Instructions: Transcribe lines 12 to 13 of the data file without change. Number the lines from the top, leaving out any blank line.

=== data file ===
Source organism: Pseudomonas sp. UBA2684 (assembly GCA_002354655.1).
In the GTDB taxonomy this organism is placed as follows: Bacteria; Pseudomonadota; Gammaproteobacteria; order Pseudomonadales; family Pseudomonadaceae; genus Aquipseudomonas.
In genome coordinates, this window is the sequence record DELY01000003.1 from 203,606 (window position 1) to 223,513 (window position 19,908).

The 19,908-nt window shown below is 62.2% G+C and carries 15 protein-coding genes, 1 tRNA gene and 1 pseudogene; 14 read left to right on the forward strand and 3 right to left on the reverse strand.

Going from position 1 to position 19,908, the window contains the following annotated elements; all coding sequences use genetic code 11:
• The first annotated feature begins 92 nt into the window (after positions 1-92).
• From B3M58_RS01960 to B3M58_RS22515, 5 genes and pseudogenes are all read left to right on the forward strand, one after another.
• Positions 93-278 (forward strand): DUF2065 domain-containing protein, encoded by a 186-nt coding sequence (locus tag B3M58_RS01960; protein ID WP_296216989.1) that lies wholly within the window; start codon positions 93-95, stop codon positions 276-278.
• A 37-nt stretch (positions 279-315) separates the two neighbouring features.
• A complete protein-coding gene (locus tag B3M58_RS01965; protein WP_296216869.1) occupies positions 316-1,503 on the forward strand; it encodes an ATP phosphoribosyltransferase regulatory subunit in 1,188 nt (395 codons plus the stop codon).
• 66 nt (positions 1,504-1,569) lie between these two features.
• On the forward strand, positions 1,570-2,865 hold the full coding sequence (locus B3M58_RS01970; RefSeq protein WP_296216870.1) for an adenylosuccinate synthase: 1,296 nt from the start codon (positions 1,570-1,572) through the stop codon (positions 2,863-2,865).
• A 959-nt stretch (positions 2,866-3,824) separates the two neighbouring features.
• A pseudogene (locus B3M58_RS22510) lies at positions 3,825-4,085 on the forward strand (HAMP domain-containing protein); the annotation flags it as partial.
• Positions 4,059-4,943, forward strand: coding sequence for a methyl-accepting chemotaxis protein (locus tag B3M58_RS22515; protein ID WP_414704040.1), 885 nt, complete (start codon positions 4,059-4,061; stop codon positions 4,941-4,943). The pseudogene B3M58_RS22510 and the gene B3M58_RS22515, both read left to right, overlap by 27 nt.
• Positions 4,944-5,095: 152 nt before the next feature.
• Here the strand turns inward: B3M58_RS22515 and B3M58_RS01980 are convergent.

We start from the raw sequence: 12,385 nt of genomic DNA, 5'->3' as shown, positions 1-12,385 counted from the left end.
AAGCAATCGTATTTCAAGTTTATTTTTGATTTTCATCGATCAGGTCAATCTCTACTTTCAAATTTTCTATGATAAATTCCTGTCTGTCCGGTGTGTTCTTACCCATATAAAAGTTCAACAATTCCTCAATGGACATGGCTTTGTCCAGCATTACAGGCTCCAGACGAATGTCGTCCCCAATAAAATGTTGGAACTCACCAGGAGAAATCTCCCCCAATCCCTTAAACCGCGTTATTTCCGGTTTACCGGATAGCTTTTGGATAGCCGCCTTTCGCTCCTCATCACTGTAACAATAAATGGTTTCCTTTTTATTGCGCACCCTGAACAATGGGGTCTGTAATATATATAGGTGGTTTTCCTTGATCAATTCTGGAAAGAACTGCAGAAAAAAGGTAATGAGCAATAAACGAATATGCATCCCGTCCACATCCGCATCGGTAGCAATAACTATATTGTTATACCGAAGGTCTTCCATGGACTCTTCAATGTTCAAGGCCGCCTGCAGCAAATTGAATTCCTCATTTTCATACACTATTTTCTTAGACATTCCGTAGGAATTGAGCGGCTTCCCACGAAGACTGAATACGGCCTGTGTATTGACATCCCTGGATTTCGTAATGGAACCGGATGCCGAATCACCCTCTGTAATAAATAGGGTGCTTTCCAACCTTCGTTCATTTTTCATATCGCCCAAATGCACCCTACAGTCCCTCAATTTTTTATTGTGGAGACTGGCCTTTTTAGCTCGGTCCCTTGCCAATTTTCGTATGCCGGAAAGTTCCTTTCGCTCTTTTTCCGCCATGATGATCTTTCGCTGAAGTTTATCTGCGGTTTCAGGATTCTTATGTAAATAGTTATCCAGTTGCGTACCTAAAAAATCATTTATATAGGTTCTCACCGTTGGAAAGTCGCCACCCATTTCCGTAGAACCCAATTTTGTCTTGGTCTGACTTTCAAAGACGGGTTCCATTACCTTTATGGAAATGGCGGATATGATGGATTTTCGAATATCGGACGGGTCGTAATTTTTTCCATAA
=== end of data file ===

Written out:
• On the forward strand, positions 1,570-2,865 hold the full coding sequence (locus B3M58_RS01970; RefSeq protein WP_296216870.1) for an adenylosuccinate synthase: 1,296 nt from the start codon (positions 1,570-1,572) through the stop codon (positions 2,863-2,865).
• A 959-nt stretch (positions 2,866-3,824) separates the two neighbouring features.